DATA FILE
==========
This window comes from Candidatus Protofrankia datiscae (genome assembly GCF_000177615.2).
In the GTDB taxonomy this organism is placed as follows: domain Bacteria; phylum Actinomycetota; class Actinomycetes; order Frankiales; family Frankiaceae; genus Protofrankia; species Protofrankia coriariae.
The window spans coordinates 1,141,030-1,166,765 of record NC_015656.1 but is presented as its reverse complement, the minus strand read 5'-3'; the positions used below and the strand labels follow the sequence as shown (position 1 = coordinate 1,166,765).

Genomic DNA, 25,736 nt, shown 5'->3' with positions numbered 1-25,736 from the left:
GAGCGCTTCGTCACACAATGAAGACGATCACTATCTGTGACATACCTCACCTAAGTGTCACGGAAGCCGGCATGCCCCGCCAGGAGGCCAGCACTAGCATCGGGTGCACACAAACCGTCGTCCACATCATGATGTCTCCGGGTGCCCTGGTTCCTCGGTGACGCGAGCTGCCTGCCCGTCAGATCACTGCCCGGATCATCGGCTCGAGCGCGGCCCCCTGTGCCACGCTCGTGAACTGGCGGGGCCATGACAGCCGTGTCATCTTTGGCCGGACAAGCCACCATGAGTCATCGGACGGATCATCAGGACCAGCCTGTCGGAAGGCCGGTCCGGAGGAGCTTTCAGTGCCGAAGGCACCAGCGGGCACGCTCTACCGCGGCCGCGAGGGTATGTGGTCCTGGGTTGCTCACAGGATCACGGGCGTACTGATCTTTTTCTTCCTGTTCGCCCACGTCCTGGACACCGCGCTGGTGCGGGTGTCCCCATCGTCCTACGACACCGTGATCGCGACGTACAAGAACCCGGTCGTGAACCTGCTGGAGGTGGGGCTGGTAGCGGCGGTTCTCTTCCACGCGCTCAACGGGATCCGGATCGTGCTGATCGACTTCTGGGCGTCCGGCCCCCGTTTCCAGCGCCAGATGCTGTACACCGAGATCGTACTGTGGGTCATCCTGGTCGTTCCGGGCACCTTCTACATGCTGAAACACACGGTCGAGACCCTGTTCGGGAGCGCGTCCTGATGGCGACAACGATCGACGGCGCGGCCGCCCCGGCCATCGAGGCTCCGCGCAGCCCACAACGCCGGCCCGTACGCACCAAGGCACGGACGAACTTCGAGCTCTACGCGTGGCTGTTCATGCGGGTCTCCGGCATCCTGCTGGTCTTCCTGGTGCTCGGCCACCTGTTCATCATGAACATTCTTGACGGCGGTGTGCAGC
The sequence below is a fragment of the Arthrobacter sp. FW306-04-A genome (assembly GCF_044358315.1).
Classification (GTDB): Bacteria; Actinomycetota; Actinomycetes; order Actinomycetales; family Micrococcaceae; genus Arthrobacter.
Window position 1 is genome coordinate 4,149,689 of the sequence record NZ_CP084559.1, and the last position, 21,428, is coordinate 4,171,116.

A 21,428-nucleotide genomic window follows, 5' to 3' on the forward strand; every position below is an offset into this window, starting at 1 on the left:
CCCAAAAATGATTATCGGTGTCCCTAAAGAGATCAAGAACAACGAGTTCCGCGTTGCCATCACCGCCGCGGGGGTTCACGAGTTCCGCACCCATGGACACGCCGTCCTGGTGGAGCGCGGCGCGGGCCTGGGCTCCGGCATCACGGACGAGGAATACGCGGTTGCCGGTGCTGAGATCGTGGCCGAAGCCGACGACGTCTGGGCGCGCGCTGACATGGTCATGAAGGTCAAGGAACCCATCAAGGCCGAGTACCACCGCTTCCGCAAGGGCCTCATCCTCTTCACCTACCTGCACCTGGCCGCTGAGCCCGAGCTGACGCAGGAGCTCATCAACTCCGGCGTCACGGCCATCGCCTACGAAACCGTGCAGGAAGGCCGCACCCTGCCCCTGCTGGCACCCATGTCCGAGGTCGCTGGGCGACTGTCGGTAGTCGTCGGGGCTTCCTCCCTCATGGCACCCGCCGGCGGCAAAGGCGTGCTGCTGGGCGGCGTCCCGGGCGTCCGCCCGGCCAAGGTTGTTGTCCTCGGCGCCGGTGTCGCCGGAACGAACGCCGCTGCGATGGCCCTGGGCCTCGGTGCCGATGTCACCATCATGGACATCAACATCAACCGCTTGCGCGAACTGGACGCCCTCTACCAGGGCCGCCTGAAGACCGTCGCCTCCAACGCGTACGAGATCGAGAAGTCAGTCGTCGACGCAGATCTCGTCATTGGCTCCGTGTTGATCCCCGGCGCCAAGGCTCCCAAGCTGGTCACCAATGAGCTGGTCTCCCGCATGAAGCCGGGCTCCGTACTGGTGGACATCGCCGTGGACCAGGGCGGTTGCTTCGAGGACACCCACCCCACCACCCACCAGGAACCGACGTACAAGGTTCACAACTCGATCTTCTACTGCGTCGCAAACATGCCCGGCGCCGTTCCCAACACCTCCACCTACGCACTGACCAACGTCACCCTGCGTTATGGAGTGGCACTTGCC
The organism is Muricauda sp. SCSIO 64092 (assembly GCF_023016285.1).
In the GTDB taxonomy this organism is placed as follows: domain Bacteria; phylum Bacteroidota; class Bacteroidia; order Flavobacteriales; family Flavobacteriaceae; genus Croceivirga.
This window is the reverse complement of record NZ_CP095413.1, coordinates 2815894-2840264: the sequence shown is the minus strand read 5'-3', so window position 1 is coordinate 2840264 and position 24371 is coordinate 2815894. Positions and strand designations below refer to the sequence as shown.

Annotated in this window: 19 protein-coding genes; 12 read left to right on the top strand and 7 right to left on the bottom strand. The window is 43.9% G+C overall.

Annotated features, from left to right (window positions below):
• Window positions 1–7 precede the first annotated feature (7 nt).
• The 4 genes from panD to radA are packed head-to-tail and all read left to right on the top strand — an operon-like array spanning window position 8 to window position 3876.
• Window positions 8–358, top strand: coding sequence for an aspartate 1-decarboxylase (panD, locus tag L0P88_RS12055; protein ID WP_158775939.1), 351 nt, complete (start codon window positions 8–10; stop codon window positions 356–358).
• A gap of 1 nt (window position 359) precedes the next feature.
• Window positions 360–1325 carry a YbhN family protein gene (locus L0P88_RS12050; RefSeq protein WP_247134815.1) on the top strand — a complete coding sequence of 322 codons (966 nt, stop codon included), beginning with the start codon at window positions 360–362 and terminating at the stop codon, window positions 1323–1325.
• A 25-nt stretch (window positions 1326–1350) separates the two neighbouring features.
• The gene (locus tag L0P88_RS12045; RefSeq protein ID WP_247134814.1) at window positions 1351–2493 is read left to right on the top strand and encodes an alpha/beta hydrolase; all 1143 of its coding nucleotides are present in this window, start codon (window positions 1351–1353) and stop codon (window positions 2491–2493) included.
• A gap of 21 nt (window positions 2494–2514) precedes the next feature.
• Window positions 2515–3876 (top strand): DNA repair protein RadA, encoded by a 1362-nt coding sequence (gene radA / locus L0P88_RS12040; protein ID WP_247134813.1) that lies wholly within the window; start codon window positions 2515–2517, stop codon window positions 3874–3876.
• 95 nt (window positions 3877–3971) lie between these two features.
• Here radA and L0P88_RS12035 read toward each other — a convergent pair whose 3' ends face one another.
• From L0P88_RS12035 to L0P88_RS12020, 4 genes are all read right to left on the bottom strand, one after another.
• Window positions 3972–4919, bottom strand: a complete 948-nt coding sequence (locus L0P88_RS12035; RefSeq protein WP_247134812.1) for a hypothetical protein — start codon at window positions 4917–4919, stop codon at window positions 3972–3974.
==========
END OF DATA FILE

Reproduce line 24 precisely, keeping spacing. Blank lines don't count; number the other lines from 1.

• Window positions 2515–3876 (top strand): DNA repair protein RadA, encoded by a 1362-nt coding sequence (gene radA / locus L0P88_RS12040; protein ID WP_247134813.1) that lies wholly within the window; start codon window positions 2515–2517, stop codon window positions 3874–3876.